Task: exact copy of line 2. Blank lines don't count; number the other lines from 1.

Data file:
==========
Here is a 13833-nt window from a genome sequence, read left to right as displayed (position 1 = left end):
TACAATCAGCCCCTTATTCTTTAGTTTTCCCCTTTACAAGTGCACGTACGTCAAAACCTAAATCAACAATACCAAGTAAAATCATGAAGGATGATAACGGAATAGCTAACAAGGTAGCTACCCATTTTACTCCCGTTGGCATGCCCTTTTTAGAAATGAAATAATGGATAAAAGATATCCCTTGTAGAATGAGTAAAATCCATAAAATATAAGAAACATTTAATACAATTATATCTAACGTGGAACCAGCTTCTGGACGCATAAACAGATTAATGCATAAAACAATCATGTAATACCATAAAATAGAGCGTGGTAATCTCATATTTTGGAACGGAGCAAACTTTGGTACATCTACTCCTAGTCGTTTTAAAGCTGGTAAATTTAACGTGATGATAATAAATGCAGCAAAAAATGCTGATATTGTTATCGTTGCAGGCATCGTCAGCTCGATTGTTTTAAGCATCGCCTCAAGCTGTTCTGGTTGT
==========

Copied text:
TACAATCAGCCCCTTATTCTTTAGTTTTCCCCTTTACAAGTGCACGTACGTCAAAACCTAAATCAACAATACCAAGTAAAATCATGAAGGATGATAACGGAATAGCTAACAAGGTAGCTACCCATTTTACTCCCGTTGGCATGCCCTTTTTAGAAATGAAATAATGGATAAAAGATATCCCTTGTAGAATGAGTAAAATCCATAAAATATAAGAAACATTTAATACAATTATATCTAACGTGGAACCAGCTTCTGGACGCATAAACAGATTAATGCATAAAACAATCATGTAATACCATAAAATAGAGCGTGGTAATCTCATATTTTGGAACGGAGCAAACTTTGGTACATCTACTCCTAGTCGTTTTAAAGCTGGTAAATTTAACGTGATGATAATAAATGCAGCAAAAAATGCTGATATTGTTATCGTTGCAGGCATCGTCAGCTCGATTGTTTTAAGCATCGCCTCAAGCTGTTCTGGTTGT